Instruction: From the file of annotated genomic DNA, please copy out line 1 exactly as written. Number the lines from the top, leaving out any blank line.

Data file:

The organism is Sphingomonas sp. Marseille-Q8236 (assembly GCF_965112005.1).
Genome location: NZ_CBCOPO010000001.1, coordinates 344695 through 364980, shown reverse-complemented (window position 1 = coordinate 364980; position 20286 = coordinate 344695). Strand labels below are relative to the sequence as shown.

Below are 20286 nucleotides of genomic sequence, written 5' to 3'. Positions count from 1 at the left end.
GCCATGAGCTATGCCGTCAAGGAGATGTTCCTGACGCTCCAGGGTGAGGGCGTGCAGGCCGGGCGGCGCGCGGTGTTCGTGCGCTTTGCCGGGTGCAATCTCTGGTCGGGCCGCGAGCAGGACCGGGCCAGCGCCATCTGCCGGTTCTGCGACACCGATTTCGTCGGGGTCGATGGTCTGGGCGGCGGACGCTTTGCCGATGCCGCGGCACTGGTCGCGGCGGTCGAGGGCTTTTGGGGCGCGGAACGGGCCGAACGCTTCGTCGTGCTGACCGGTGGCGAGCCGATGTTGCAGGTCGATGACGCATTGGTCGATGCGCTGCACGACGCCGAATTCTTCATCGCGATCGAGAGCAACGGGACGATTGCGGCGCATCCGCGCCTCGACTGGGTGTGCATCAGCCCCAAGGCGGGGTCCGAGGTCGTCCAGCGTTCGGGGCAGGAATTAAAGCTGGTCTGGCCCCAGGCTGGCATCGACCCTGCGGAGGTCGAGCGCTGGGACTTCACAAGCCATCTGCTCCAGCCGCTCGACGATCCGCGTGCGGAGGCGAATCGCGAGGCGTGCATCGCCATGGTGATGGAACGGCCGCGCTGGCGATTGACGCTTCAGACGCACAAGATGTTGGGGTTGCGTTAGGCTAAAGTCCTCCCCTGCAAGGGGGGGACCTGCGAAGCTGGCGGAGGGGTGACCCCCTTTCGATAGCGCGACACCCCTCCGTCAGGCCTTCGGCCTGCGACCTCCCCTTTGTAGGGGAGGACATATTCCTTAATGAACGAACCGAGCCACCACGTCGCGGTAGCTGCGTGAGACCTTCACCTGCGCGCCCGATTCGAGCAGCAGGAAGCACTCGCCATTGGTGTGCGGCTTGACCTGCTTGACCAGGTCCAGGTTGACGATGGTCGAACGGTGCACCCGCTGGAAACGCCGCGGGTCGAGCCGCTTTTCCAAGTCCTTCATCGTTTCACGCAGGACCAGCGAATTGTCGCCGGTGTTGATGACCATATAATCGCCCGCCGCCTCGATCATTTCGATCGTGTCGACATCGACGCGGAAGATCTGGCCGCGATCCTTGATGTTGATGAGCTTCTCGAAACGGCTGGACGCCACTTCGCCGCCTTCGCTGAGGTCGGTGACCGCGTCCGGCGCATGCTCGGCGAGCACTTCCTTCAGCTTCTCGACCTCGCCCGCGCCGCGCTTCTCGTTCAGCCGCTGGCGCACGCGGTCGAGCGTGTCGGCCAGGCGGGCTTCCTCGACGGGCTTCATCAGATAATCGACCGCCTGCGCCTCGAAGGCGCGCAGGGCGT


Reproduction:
The organism is Sphingomonas sp. Marseille-Q8236 (assembly GCF_965112005.1).